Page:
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Download The Man Who Wasn’t There: Investigations into the Strange New Science of the Self Audiobook

Extended Audio Sample The Man Who Wasn’t There: Investigations into the Strange New Science of the Self, by Anil Ananthaswamy Click for printable size audiobook cover
0 out of 50 out of 50 out of 50 out of 50 out of 5 0.00 (0 ratings) (rate this audio book) Author: Anil Ananthaswamy Narrator: René Rui Publisher: Penguin Random House Format: Unabridged Audiobook Delivery: Instant Download Audio Length: Release Date:
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In the tradition of Oliver Sacks, a tour of the latest neuroscience of schizophrenia, autism, Alzheimer’s disease, ecstatic epilepsy, Cotard’s syndrome, out-of-body experiences, and other disorders—revealing the awesome power of the human sense of self from a master of science journalism

Anil Ananthaswamy’s extensive in-depth interviews venture into the lives of individuals who offer perspectives that will change how you think about who you are. These individuals all lost some part of what we think of as our self, but they then offer remarkable, sometimes heart-wrenching insights into what remains. One man cut off his own leg. Another became one with the universe.

We are learning about the self at a level of detail that Descartes (“I think therefore I am”) could never have imagined. Recent research into Alzheimer’s illuminates how memory creates your narrative self by using the same part of your brain for your past as for your future. But wait, those afflicted with Cotard’s syndrome think they are already dead; in a way, they believe that “I think therefore I am not.” Who—or what—can say that? Neuroscience has identified specific regions of the brain that, when they misfire, can cause the self to move back and forth between the body and a doppelgänger, or to leave the body entirely. So where in the brain, or mind, or body, is the self actually located? As Ananthaswamy elegantly reports, neuroscientists themselves now see that the elusive sense of self is both everywhere and nowhere in the human brain.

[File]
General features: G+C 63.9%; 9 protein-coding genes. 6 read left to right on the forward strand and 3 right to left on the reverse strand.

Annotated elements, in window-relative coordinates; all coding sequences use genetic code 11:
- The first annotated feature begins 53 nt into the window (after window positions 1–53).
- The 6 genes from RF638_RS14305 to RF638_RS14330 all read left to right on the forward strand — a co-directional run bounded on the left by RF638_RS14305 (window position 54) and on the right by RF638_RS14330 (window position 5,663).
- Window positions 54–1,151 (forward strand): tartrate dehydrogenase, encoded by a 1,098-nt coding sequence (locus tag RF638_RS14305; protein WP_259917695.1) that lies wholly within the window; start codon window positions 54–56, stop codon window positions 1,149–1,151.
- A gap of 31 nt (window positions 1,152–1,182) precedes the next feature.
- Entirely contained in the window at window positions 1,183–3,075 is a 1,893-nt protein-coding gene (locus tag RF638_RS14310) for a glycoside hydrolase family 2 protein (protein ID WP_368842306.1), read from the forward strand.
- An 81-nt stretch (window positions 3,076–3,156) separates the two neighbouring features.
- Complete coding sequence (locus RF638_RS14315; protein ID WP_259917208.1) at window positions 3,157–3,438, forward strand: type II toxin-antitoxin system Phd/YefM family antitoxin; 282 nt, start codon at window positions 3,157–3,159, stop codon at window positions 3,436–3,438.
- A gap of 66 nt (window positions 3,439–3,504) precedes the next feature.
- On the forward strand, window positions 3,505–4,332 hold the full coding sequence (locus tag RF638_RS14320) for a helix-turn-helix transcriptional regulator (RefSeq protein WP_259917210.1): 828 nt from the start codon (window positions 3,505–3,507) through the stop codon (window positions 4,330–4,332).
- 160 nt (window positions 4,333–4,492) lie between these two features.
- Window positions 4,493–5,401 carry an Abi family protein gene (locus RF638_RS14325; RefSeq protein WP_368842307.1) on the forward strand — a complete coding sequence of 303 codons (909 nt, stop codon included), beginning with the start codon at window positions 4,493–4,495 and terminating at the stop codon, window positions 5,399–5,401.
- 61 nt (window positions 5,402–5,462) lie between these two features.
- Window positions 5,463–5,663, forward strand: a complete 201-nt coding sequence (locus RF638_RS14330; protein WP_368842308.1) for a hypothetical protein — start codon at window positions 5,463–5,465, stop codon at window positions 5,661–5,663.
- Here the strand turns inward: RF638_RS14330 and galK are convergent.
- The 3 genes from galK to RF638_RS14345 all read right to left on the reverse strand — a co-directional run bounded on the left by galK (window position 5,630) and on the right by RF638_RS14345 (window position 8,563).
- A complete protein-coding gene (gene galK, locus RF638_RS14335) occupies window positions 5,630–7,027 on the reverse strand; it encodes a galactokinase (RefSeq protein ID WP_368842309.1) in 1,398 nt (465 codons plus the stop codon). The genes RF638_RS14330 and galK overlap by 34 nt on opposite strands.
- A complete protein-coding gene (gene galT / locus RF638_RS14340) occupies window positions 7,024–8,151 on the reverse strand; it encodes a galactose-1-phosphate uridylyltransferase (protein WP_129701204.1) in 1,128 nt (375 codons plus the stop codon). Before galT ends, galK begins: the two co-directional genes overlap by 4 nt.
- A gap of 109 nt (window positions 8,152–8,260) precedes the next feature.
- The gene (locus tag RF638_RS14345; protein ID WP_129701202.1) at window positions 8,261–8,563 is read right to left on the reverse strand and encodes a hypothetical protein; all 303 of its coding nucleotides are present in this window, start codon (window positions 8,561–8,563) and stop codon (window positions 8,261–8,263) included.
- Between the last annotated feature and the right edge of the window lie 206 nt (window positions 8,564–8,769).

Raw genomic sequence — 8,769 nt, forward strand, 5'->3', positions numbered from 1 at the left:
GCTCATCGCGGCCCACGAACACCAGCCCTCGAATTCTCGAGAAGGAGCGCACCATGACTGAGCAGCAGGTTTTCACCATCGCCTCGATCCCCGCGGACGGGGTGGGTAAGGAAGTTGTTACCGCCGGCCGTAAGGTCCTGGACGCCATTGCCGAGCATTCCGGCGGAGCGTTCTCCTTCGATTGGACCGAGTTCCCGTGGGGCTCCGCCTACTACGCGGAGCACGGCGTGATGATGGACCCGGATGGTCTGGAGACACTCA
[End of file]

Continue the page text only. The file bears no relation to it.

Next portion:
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Quotes & Awards

  • “A compelling and entertaining look at the last untapped mystery, the true final frontier: the nature of ourselves. Science journalism at its best.”

    Daniel J. Levitin, neuroscientist and New York Times bestselling author

  • “Science journalist Ananthaswamy skillfully inspects the bewildering connections among brain, body, mind, self, and society…Readers will be fascinated by Ananthaswamy’s chronicles as he explores, with kindness and keen intelligence, the uncomfortable aberrations that reveal what it is to be human.”

    Publishers Weekly (starred review)

  • “Stunning…poetic and incisive. Each of the patients is unique, special, and incredible in revealing something special about the mind, whether healthy or fragile. Ananthaswamy discovers the elusive nature of the very idea of self and makes sense out of it. It is a remarkable achievement.”

    Michael Gazzaniga, author of Tales from Both Sides of the Brain

  • “Ananthaswamy’s remarkable achievement is to make sense of these unhappy individuals’ otherness, while holding on to their human sameness. You’ll come away enlightened and chastened, asking searching questions about who you are.”

    Nicholas Humphrey, author of A History of the Mind

  • “A provocative examination of deep questions.”

    Kirkus Reviews

  • A Publishers Weekly Pick of the Week
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